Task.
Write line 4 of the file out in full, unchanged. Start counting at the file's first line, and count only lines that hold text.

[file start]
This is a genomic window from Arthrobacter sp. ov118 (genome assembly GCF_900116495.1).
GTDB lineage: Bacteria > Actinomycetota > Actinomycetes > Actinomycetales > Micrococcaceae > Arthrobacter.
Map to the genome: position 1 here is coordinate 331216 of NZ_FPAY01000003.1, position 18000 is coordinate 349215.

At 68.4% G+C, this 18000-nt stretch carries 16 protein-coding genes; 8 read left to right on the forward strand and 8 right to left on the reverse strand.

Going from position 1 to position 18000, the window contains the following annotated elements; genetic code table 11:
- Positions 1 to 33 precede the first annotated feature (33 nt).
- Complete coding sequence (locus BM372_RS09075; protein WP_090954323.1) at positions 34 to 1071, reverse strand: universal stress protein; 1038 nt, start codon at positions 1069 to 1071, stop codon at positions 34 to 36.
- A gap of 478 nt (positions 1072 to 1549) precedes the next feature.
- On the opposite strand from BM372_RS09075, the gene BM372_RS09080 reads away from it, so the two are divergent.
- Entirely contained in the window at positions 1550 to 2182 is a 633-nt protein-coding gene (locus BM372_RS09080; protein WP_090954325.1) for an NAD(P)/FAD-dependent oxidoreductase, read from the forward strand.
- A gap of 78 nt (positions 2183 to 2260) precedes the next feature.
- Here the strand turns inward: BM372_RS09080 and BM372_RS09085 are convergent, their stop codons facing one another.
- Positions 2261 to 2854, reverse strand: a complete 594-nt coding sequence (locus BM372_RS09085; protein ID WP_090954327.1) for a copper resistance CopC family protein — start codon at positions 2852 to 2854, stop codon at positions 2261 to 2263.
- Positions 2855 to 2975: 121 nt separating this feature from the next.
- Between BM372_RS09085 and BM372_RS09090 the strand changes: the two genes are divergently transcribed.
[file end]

At 68.4% G+C, this 18000-nt stretch carries 16 protein-coding genes; 8 read left to right on the forward strand and 8 right to left on the reverse strand.